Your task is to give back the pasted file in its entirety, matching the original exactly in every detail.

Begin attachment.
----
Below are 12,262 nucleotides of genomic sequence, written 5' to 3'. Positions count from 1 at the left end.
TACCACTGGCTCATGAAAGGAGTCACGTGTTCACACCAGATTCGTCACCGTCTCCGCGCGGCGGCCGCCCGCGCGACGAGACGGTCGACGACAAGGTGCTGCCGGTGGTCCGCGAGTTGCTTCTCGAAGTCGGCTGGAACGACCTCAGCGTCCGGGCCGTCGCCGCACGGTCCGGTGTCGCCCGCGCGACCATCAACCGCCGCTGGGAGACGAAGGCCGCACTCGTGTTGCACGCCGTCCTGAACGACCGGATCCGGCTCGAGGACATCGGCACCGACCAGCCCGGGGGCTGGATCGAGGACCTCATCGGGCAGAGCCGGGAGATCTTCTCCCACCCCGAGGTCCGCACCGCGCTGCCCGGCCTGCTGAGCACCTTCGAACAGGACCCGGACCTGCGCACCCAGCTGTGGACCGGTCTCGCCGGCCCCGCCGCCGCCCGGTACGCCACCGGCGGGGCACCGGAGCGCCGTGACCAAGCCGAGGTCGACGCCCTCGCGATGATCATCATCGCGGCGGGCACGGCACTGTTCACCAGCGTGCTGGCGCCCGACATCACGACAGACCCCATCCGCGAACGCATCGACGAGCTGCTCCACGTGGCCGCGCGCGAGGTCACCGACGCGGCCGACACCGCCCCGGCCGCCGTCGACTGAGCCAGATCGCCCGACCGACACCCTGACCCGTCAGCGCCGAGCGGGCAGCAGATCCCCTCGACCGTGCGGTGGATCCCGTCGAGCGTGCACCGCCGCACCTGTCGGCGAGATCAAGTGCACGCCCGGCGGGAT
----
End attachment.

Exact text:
Below are 12,262 nucleotides of genomic sequence, written 5' to 3'. Positions count from 1 at the left end.
TACCACTGGCTCATGAAAGGAGTCACGTGTTCACACCAGATTCGTCACCGTCTCCGCGCGGCGGCCGCCCGCGCGACGAGACGGTCGACGACAAGGTGCTGCCGGTGGTCCGCGAGTTGCTTCTCGAAGTCGGCTGGAACGACCTCAGCGTCCGGGCCGTCGCCGCACGGTCCGGTGTCGCCCGCGCGACCATCAACCGCCGCTGGGAGACGAAGGCCGCACTCGTGTTGCACGCCGTCCTGAACGACCGGATCCGGCTCGAGGACATCGGCACCGACCAGCCCGGGGGCTGGATCGAGGACCTCATCGGGCAGAGCCGGGAGATCTTCTCCCACCCCGAGGTCCGCACCGCGCTGCCCGGCCTGCTGAGCACCTTCGAACAGGACCCGGACCTGCGCACCCAGCTGTGGACCGGTCTCGCCGGCCCCGCCGCCGCCCGGTACGCCACCGGCGGGGCACCGGAGCGCCGTGACCAAGCCGAGGTCGACGCCCTCGCGATGATCATCATCGCGGCGGGCACGGCACTGTTCACCAGCGTGCTGGCGCCCGACATCACGACAGACCCCATCCGCGAACGCATCGACGAGCTGCTCCACGTGGCCGCGCGCGAGGTCACCGACGCGGCCGACACCGCCCCGGCCGCCGTCGACTGAGCCAGATCGCCCGACCGACACCCTGACCCGTCAGCGCCGAGCGGGCAGCAGATCCCCTCGACCGTGCGGTGGATCCCGTCGAGCGTGCACCGCCGCACCTGTCGGCGAGATCAAGTGCACGCCCGGCGGGAT